TIN news: Steve Esau, General Manager, SEA\LNG, explains what the GREEN4SEA Initiative Award means for the coalition. The SEA\LNG coalition was the winner of the award this year for its efforts to facilitate the widespread use of LNG as a marine fuel for environmental compliance. The coalition promotes this alternative fuel as the best option for ‘cleaner shipping’.
GREEN4SEA: SEA\LNG received the GREEN4SEA Initiative Award for bringing together industry’s key players with the aim to break down the commercial obstacles and transform the localized use of LNG as a marine fuel into a global reality. What does this milestone mean to your organization?
Steve Esau: The SEA\LNG coalition was launched only 10 months ago with a mission to accelerate the widespread adoption of liquefied natural gas (LNG) as a marine fuel for cleaner maritime shipping, so it’s humbling to see that the efforts being recognised.
Our efforts are driven by our ambitious membership, which includes key players from across the shipping supply chain, including shipping companies, classification societies, ports, major LNG suppliers, downstream companies, infrastructure providers and OEMs. SEA/LNG members recognise that by pooling knowledge and working together, we can help drive the change needed across the marine transportation system.
G4S: How shipping may encourage innovative solutions for further acceptance of LNG as a marine fuel? What actions would you recommend?
St.E.: Players from across the marine value chain need to find ways of collaborating to create a framework for innovation in technology, regulation and business model, as well as a platform for quickly scaling the best ideas. SEA\LNG aims to do precisely this.
G4S: How would you describe the demand for LNG at the moment and what is needed to promote its widespread implementation as a marine fuel?
St.E.: Demand for LNG as a marine fuel is growing steadily, particularly in the cruise and tanker / bulk liquids sector. There are now 102 LNG-fueled vessels in operation, up by 36% since the beginning of 2016 and there are a further 108 vessels on the confirmed order book. Our view is that growth in LNG-fueled vessels will accelerate as the shipping industry recognises LNG as the best solution to comply with the IMO’s 2020 sulphur cap.
What needs to happen for widespread implementation of LNG as a marine fuel, and what SEA\LNG is seeking to do, is to create confidence between each link in the maritime value chain, helping:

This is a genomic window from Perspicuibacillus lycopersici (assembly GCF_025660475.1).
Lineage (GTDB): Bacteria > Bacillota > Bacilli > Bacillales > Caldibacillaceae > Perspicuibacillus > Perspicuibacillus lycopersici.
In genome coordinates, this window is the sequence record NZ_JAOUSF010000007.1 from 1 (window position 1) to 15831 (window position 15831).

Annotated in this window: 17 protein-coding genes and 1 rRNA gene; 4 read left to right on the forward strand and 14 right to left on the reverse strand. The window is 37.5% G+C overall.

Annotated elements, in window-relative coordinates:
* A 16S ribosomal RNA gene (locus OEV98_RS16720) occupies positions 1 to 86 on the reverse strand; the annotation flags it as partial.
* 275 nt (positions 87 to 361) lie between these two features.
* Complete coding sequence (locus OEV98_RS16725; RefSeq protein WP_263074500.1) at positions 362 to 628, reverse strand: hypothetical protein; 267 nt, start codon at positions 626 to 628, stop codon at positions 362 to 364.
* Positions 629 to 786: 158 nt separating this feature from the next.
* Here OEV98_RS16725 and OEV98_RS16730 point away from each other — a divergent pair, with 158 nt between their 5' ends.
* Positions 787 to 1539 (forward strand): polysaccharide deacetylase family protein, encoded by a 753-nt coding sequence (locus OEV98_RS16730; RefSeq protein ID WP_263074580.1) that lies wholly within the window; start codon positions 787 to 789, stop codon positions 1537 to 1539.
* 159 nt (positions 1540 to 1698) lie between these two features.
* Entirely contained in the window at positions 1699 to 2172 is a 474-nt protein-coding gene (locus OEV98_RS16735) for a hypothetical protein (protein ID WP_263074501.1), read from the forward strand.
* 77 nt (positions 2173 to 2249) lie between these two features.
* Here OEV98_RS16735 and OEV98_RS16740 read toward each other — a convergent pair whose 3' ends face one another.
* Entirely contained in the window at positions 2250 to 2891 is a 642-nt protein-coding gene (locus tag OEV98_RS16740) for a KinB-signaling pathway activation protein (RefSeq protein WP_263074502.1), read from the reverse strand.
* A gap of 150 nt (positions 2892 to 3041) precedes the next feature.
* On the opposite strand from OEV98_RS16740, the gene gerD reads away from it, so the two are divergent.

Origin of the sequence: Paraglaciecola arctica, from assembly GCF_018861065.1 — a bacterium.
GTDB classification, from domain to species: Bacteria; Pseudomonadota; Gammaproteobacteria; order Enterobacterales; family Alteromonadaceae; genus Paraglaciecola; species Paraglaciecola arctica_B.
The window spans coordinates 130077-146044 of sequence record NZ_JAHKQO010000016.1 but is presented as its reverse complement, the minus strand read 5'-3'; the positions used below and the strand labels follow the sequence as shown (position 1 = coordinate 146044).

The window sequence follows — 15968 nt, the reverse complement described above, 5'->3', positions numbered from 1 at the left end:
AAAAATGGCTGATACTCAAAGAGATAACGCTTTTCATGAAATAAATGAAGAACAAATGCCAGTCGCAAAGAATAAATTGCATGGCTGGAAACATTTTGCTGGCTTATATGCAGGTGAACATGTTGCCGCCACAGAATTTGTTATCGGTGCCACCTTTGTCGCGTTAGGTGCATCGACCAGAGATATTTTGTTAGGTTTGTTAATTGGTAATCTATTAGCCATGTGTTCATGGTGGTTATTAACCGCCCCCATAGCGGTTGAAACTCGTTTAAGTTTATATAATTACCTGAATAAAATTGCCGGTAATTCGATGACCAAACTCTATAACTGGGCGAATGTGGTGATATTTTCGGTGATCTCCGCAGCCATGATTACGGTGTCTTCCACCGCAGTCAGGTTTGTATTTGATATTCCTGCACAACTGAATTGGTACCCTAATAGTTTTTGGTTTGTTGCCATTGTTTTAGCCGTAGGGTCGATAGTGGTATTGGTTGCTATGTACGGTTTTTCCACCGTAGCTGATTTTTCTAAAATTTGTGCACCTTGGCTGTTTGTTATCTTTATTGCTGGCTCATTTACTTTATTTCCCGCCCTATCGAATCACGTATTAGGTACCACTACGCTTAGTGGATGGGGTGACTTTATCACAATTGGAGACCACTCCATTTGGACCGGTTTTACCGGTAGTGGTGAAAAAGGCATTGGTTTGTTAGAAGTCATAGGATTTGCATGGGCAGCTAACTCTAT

- Shipping companies to understand the demand from the shippers and their customers;
- LNG suppliers to see growing demand from shipping companies;
- Shipping companies to have conﬁdence that the LNG supply and bunkering infrastructure will be available;
- OEMs (original equipment manufacturers) and shipyards to have the conﬁdence to make investments to drive down conversion and new build costs;
- Regulators, to have a better understanding of commercial drivers and the need to co-ordinate with and learn from each other;
- Port authorities to have the support of local communities; and
- Investors to have the conﬁdence to allocate capital to LNG shipping and the related infrastructure.
G4S: Do you have any new projects on the pipeline and/or plans that you would like to share with the rest of the industry?
St.E.: LNG as a marine fuel suffers from a lack of understanding from industry, investors, ports and local communities. Negative perceptions, or ‘myths’ also exist relating to issues such as safety, emissions and economics.
To counter this SEA\LNG is in the process of developing ‘proof points’ for LNG – an objective fact base, validated by credible academics, which sets out the case for LNG as a marine fuel. In 2017 we will be producing and communicating proof points on the emissions case, the economics case and development in LNG bunkering and associated infrastructure.
G4S: What is your key message to the industry stakeholders with respect to the use of LNG as a marine fuel?
St.E.: LNG far out-performs conventional marine fuels on a local emissions basis, effectively insulating companies from the impact of future, more demanding, regulation. LNG emits zero SOx and virtually zero particulate matter. Compared to existing heavy marine fuel oils, LNG can, depending on the technology used, emit 90% fewer NOx emissions.
LNG’s greenhouse gas (GHG) performance represents a major step forward when compared with traditional marine fuels. Utilising best practices and appropriate technologies to minimise methane leakage, realistic reductions of GHG by 10-20% are achievable, with a potential for up to 25% compared with conventional oil-based fuels.
LNG’s use as a marine fuel is happening now – it is economically viable and it is safe. LNG is widely available, bunkering is available in 53 different global locations, with bunkering facilities planned for a further 36 ports.
The views presented hereabove are only those of the author and not necessarily those of GREEN4SEA and are for information sharing and discussion purposes only.
Steve Esau, General Manager, SEA\LNG
Steve is General Manager at SEA\LNG. Before taking up his position at SEA\LNG Steve was Head of Energy at Xyntéo. He began his career as a Geophysicist in BP, subsequently working in a variety of business development, strategy and analysis roles in the company’s gas, power & renewables and energy trading businesses. Steve has also worked in the City of London, for a commodity futures market, leading the development of financial instruments for the energy sector and for management consultants Pöyry Energy and Caminus Energy, where he specialised in providing advice on Carbon Capture and Storage (CCS); gas and power market policy; and commodity trading and risk management.